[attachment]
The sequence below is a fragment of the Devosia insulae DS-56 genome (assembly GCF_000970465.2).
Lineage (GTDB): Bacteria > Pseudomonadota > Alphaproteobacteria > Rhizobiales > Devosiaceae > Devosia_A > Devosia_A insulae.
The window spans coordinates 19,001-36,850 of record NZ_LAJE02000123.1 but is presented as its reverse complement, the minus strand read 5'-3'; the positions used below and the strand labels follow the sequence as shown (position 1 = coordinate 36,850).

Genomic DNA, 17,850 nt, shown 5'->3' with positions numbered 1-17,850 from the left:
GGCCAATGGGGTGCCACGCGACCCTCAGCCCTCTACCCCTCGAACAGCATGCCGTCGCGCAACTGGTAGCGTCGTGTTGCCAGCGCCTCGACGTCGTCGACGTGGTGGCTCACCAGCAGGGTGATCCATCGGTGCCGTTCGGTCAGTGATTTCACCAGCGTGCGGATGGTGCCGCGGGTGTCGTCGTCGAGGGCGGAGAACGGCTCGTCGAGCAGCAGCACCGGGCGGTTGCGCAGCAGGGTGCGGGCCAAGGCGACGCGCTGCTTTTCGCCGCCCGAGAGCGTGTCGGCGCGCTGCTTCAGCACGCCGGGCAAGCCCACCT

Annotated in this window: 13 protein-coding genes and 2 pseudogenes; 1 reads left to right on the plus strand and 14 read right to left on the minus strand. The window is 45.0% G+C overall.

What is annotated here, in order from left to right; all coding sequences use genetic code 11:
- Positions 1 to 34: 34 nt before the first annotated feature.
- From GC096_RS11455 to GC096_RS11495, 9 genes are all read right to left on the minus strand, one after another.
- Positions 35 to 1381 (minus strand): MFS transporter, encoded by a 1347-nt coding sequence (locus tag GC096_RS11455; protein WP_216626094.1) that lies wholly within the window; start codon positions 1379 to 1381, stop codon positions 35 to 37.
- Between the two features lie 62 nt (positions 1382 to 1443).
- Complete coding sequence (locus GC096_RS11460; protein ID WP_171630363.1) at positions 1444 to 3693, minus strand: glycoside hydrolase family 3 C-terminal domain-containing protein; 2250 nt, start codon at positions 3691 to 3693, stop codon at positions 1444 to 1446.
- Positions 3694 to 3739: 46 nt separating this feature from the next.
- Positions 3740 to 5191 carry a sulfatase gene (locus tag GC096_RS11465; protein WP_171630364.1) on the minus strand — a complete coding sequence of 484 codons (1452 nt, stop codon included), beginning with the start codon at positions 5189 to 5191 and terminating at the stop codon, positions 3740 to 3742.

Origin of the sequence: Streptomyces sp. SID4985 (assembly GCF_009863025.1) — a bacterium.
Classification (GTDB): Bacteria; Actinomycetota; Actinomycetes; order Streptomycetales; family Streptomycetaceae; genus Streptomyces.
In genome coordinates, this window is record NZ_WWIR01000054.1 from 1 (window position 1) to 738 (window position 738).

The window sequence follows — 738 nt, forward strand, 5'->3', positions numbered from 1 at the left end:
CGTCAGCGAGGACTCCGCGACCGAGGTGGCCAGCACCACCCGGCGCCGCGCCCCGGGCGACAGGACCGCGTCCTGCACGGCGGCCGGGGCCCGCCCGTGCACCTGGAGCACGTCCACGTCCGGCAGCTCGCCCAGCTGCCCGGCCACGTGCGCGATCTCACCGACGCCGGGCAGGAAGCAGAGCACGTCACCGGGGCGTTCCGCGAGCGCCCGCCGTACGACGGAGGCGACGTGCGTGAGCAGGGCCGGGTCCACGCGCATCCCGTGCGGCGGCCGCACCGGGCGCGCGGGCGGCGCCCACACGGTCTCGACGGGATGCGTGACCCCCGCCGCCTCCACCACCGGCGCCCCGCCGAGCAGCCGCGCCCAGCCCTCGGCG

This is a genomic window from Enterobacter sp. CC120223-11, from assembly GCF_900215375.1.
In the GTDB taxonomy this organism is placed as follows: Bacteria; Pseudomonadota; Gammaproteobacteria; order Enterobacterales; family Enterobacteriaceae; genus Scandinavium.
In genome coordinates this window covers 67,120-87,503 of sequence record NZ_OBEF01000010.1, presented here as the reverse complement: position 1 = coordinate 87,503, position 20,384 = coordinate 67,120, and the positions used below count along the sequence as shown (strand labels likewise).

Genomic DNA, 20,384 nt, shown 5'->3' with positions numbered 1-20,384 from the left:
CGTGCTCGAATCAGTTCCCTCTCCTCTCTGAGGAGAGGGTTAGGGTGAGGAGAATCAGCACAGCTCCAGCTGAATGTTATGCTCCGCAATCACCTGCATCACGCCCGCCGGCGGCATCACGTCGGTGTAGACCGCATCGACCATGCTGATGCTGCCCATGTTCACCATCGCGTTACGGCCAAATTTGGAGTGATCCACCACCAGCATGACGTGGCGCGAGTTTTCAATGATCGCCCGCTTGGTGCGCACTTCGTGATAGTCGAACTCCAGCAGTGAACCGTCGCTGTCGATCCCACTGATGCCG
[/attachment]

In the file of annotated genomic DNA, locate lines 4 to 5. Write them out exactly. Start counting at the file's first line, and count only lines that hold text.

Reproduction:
Genomic DNA, 17,850 nt, shown 5'->3' with positions numbered 1-17,850 from the left:
GGCCAATGGGGTGCCACGCGACCCTCAGCCCTCTACCCCTCGAACAGCATGCCGTCGCGCAACTGGTAGCGTCGTGTTGCCAGCGCCTCGACGTCGTCGACGTGGTGGCTCACCAGCAGGGTGATCCATCGGTGCCGTTCGGTCAGTGATTTCACCAGCGTGCGGATGGTGCCGCGGGTGTCGTCGTCGAGGGCGGAGAACGGCTCGTCGAGCAGCAGCACCGGGCGGTTGCGCAGCAGGGTGCGGGCCAAGGCGACGCGCTGCTTTTCGCCGCCCGAGAGCGTGTCGGCGCGCTGCTTCAGCACGCCGGGCAAGCCCACCT